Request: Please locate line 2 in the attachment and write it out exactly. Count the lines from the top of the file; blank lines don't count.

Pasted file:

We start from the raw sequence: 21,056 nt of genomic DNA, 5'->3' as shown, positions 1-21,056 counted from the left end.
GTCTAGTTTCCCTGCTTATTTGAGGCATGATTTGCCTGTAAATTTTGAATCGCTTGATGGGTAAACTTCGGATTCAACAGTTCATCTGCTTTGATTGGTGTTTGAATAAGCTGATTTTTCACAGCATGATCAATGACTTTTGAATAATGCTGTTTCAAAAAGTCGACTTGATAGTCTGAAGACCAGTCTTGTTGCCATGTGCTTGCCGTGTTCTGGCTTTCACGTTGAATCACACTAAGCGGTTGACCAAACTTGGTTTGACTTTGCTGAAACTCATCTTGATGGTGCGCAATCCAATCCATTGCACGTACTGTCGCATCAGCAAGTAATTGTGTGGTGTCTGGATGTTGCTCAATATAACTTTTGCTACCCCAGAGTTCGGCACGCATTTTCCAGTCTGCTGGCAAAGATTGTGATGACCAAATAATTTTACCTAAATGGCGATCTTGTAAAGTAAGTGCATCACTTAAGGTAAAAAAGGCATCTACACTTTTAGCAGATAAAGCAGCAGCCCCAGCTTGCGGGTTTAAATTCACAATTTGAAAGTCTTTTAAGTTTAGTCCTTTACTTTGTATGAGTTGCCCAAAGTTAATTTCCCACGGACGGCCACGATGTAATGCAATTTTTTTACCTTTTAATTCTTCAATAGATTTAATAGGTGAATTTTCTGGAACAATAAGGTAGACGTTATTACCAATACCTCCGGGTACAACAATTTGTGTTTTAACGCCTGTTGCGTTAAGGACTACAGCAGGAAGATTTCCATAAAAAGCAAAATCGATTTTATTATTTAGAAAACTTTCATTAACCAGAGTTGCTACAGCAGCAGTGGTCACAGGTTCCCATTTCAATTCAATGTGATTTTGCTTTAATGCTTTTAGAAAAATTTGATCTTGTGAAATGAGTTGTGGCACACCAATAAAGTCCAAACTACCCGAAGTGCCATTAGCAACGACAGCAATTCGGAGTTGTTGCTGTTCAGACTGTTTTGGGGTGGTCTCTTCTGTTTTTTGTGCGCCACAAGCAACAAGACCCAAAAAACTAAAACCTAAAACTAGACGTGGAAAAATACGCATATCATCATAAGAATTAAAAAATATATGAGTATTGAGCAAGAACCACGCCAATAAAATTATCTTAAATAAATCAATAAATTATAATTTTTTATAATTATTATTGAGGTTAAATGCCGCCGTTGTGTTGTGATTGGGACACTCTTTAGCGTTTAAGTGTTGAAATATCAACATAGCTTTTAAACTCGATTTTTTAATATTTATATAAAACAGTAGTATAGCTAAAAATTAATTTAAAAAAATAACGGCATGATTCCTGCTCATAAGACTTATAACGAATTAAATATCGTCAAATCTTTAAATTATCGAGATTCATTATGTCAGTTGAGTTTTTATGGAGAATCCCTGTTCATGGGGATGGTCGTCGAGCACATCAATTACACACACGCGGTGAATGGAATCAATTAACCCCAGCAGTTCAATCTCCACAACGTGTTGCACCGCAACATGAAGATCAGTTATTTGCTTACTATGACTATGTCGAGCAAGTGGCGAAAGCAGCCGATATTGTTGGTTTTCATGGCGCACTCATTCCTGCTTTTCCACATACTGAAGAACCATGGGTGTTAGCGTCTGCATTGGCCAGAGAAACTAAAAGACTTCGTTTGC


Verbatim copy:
GTCTAGTTTCCCTGCTTATTTGAGGCATGATTTGCCTGTAAATTTTGAATCGCTTGATGGGTAAACTTCGGATTCAACAGTTCATCTGCTTTGATTGGTGTTTGAATAAGCTGATTTTTCACAGCATGATCAATGACTTTTGAATAATGCTGTTTCAAAAAGTCGACTTGATAGTCTGAAGACCAGTCTTGTTGCCATGTGCTTGCCGTGTTCTGGCTTTCACGTTGAATCACACTAAGCGGTTGACCAAACTTGGTTTGACTTTGCTGAAACTCATCTTGATGGTGCGCAATCCAATCCATTGCACGTACTGTCGCATCAGCAAGTAATTGTGTGGTGTCTGGATGTTGCTCAATATAACTTTTGCTACCCCAGAGTTCGGCACGCATTTTCCAGTCTGCTGGCAAAGATTGTGATGACCAAATAATTTTACCTAAATGGCGATCTTGTAAAGTAAGTGCATCACTTAAGGTAAAAAAGGCATCTACACTTTTAGCAGATAAAGCAGCAGCCCCAGCTTGCGGGTTTAAATTCACAATTTGAAAGTCTTTTAAGTTTAGTCCTTTACTTTGTATGAGTTGCCCAAAGTTAATTTCCCACGGACGGCCACGATGTAATGCAATTTTTTTACCTTTTAATTCTTCAATAGATTTAATAGGTGAATTTTCTGGAACAATAAGGTAGACGTTATTACCAATACCTCCGGGTACAACAATTTGTGTTTTAACGCCTGTTGCGTTAAGGACTACAGCAGGAAGATTTCCATAAAAAGCAAAATCGATTTTATTATTTAGAAAACTTTCATTAACCAGAGTTGCTACAGCAGCAGTGGTCACAGGTTCCCATTTCAATTCAATGTGATTTTGCTTTAATGCTTTTAGAAAAATTTGATCTTGTGAAATGAGTTGTGGCACACCAATAAAGTCCAAACTACCCGAAGTGCCATTAGCAACGACAGCAATTCGGAGTTGTTGCTGTTCAGACTGTTTTGGGGTGGTCTCTTCTGTTTTTTGTGCGCCACAAGCAACAAGACCCAAAAAACTAAAACCTAAAACTAGACGTGGAAAAATACGCATATCATCATAAGAATTAAAAAATATATGAGTATTGAGCAAGAACCACGCCAATAAAATTATCTTAAATAAATCAATAAATTATAATTTTTTATAATTATTATTGAGGTTAAATGCCGCCGTTGTGTTGTGATTGGGACACTCTTTAGCGTTTAAGTGTTGAAATATCAACATAGCTTTTAAACTCGATTTTTTAATATTTATATAAAACAGTAGTATAGCTAAAAATTAATTTAAAAAAATAACGGCATGATTCCTGCTCATAAGACTTATAACGAATTAAATATCGTCAAATCTTTAAATTATCGAGATTCATTATGTCAGTTGAGTTTTTATGGAGAATCCCTGTTCATGGGGATGGTCGTCGAGCACATCAATTACACACACGCGGTGAATGGAATCAATTAACCCCAGCAGTTCAATCTCCACAACGTGTTGCACCGCAACATGAAGATCAGTTATTTGCTTACTATGACTATGTCGAGCAAGTGGCGAAAGCAGCCGATATTGTTGGTTTTCATGGCGCACTCATTCCTGCTTTTCCACATACTGAAGAACCATGGGTGTTAGCGTCTGCATTGGCCAGAGAAACTAAAAGACTTCGTTTGC